Serenoa
Posted: Monday, October 29, 2012 10:26 PM
Joined: 4/24/2012
Posts: 484


Thank you very much for laying this out in such detail. I think you are definitely on to something. And I think the only people who can, as you say, "act upon it" are us. The research is there but the doctors don't care (until the FDA approves it). I know it's just the nature of the system, but it really does leave people like us to put it all together and hopefully find our own treatments based on all the good research that is taking place.
Lane Simonian
Posted: Monday, October 29, 2012 10:45 PM
Joined: 12/12/2011
Posts: 4813


I am very appreciative of your comments, Serenoa.  It is easier to understand the scientific pathway that leads to Alzheimer's disease than it is to find the human pathway to get it treated.  I have come to the conclusion that the effective treatment for Alzheimer's disease is going to be discovered (actually has already been discovered) by scientists working abroad, by forward looking administrators and nurses in care facilities, and by individuals.  Eventually the weight of evidence and experience may change the course of how we seek to treat Alzheimer's disease. 
Lane Simonian
Posted: Saturday, November 10, 2012 8:50 PM
Joined: 12/12/2011
Posts: 4813


Sometimes, I catch up with the science and sometimes the science catches up with me.  I have been looking for a few years now to support the contention that phospholipase C is at least initially involved in Alzheimer's disease and here finally it is for phospholipase C gamma: 

 

2012 Sep 18. pii: S2212-4926(12)00092-9. doi: 10.1016/j.jbior.2012.09.008. [Epub ahead of print]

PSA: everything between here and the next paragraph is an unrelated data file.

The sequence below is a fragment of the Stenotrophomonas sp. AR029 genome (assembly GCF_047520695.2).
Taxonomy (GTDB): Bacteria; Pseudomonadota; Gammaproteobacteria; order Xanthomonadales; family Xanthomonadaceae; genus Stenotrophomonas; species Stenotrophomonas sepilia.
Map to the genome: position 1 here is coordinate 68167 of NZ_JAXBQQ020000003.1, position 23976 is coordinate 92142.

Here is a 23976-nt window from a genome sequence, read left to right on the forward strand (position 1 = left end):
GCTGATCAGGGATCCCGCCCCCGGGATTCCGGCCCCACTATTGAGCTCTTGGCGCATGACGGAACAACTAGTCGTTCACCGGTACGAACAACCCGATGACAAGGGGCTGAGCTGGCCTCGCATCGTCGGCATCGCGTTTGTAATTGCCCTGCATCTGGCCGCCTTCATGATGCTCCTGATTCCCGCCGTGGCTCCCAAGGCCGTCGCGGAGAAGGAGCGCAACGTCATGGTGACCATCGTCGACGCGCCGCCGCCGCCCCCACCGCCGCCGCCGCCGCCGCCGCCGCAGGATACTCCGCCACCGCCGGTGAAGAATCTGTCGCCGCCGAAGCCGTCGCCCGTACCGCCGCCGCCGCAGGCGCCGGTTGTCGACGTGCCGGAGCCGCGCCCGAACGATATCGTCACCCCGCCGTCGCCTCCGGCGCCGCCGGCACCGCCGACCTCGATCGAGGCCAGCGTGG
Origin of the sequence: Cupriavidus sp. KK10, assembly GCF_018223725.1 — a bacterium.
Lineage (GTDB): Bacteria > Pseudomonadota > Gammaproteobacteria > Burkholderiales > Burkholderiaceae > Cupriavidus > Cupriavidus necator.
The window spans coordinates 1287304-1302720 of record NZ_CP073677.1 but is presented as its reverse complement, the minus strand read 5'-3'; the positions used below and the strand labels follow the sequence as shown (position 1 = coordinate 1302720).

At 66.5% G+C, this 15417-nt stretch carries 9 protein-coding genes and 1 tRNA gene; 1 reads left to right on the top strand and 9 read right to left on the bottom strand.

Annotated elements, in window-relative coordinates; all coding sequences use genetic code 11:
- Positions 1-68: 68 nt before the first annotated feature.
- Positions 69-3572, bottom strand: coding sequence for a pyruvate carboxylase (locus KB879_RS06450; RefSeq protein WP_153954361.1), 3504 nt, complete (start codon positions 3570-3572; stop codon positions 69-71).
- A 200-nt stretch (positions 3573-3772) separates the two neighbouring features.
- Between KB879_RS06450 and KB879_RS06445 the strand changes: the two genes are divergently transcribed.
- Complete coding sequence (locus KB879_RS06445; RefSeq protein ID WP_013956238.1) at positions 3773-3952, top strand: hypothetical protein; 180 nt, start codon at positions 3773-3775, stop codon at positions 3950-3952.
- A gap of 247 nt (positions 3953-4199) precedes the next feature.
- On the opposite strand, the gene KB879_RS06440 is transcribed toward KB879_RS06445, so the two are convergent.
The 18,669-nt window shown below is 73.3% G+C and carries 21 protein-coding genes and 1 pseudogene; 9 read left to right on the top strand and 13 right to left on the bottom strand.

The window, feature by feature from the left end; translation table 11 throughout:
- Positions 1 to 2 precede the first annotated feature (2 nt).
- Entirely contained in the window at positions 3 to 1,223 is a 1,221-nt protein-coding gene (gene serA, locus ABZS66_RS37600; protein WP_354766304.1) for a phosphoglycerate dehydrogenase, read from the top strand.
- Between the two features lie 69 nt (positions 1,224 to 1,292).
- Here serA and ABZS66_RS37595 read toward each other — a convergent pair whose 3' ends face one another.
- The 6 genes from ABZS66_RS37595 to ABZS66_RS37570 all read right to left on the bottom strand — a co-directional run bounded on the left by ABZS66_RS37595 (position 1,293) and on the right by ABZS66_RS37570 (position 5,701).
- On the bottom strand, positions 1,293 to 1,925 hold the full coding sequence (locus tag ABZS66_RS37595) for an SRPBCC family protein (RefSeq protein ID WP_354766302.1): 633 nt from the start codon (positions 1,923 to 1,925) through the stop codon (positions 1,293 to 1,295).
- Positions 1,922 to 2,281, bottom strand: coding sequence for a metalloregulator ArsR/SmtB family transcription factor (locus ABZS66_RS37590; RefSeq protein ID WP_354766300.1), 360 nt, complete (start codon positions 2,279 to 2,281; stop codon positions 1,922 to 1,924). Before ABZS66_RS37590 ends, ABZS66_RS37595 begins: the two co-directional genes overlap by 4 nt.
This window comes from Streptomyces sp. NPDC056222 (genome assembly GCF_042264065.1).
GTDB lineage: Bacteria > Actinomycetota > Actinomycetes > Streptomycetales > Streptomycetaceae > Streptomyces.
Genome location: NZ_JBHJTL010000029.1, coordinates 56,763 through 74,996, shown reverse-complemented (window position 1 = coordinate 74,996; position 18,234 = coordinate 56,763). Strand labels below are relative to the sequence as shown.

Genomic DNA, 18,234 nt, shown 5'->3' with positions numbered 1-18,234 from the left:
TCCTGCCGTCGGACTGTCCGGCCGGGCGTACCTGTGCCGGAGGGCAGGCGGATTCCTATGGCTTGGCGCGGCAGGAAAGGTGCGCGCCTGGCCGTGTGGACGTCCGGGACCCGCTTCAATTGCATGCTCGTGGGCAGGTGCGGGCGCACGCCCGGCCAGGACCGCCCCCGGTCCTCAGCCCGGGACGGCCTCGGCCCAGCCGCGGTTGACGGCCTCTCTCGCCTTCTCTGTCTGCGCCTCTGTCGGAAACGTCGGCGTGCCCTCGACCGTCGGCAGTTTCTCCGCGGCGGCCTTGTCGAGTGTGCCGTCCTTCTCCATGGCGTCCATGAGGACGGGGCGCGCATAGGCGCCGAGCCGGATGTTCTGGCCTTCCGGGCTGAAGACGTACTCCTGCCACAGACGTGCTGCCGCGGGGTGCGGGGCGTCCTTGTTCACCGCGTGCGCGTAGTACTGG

Phospholipase C-γ1 involved in brain disorders.

Source

School of Nano-Bioscience and Chemical Engineering, Ulsan National Institute of Science and Technology, Ulsan 689-798, Republic of Korea; Division of Molecular and Life Science, Pohang University of Science and Technology, Pohang 790-784, Republic of Korea.

Abstract

Phosphoinositide-specific phospholipase C-γ1 (PLC-γ1) is an important signaling regulator involved in various cellular processes. In brain, PLC-γ1 is highly expressed and participates in neuronal cell functions mediated by neurotrophins. Consistent with essential roles of PLC-γ1, it is involved in development of brain and synaptic transmission. Significantly, abnormal expression and activation of PLC-γ1 appears in various brain disorders such as epilepsy, depression, Huntington's disease and Alzheimer's disease. Thus, PLC-γ1 has been implicated in brain functions as well as related brain disorders. In this review, we discuss the roles of PLC-γ1 in neuronal functions and its pathological relevance to diverse brain diseases.